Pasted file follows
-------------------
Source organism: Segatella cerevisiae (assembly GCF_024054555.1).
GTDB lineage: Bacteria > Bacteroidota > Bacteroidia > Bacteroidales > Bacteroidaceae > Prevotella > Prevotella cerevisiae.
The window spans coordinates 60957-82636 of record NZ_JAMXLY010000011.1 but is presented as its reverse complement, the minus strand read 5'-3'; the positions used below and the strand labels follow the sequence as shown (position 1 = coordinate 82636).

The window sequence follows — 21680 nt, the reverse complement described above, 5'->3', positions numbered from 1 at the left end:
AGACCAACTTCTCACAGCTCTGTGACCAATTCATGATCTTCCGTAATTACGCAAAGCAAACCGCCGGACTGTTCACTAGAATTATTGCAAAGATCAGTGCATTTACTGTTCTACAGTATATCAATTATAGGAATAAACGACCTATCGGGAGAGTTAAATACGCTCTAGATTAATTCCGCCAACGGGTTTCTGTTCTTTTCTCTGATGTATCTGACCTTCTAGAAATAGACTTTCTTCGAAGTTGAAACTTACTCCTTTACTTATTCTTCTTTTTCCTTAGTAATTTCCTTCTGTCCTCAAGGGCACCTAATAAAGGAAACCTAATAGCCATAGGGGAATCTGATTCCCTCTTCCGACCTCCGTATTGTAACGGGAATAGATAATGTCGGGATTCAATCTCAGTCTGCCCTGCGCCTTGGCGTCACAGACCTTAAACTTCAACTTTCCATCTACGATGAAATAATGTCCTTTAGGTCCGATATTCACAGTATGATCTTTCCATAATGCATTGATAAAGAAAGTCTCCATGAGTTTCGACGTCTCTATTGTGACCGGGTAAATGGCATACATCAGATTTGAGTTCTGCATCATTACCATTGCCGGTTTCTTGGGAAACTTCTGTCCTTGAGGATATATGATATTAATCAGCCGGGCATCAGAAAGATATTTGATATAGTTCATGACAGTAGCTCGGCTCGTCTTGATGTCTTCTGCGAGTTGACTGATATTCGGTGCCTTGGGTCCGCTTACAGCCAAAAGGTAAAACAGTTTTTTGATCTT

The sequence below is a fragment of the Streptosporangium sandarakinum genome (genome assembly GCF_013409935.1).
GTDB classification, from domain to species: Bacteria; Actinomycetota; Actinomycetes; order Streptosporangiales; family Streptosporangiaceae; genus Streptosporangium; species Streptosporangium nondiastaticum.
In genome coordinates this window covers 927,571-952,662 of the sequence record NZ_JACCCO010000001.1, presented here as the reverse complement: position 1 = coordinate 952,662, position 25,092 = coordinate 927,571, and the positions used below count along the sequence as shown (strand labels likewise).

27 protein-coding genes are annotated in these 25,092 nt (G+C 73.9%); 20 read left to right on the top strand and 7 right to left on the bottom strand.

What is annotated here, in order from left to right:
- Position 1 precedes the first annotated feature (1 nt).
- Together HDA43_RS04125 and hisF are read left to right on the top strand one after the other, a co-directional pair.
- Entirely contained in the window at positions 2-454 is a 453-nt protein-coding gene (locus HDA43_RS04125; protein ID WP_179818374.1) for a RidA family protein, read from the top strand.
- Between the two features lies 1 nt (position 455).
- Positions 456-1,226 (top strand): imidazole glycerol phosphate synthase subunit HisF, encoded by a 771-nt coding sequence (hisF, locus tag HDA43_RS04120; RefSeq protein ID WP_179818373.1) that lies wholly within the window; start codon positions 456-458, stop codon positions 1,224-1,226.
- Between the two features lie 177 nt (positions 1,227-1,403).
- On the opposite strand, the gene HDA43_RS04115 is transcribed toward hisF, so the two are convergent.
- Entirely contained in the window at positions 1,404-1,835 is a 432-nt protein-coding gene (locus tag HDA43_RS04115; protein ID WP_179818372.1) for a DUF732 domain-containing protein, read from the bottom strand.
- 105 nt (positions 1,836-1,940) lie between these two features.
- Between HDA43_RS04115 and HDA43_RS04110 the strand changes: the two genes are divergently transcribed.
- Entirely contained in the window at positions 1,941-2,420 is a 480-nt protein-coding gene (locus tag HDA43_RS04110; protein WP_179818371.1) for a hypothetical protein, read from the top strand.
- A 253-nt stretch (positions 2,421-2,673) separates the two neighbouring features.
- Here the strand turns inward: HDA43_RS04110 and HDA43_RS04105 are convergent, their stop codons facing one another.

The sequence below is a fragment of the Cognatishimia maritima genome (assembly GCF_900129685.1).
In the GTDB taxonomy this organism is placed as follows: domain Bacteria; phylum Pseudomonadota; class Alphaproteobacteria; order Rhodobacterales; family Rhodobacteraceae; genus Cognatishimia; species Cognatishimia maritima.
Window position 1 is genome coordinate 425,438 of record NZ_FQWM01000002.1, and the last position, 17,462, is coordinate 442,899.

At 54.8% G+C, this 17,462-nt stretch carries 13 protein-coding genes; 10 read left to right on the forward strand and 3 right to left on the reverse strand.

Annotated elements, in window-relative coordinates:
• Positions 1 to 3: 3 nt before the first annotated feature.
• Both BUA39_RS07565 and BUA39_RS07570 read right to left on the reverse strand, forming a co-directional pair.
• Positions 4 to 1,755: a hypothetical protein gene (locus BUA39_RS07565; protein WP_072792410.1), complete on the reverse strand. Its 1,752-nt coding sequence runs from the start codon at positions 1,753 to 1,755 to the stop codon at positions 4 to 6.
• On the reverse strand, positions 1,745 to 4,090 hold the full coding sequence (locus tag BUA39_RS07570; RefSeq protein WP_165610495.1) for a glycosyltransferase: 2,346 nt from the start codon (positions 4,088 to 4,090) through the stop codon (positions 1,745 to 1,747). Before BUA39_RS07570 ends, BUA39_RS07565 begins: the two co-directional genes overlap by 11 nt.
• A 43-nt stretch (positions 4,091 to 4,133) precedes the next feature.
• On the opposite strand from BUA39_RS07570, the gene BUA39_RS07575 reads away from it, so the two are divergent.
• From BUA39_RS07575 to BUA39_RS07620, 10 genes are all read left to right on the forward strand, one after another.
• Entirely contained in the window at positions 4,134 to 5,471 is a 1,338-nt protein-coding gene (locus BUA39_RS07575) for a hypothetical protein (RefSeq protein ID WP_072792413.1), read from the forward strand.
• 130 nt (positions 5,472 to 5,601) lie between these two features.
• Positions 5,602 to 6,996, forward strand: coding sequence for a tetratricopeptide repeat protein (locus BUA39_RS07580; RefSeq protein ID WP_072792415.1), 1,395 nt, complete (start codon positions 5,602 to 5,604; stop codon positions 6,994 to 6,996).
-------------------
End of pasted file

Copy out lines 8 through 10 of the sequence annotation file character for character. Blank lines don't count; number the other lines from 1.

In genome coordinates this window covers 927,571-952,662 of the sequence record NZ_JACCCO010000001.1, presented here as the reverse complement: position 1 = coordinate 952,662, position 25,092 = coordinate 927,571, and the positions used below count along the sequence as shown (strand labels likewise).

27 protein-coding genes are annotated in these 25,092 nt (G+C 73.9%); 20 read left to right on the top strand and 7 right to left on the bottom strand.

What is annotated here, in order from left to right: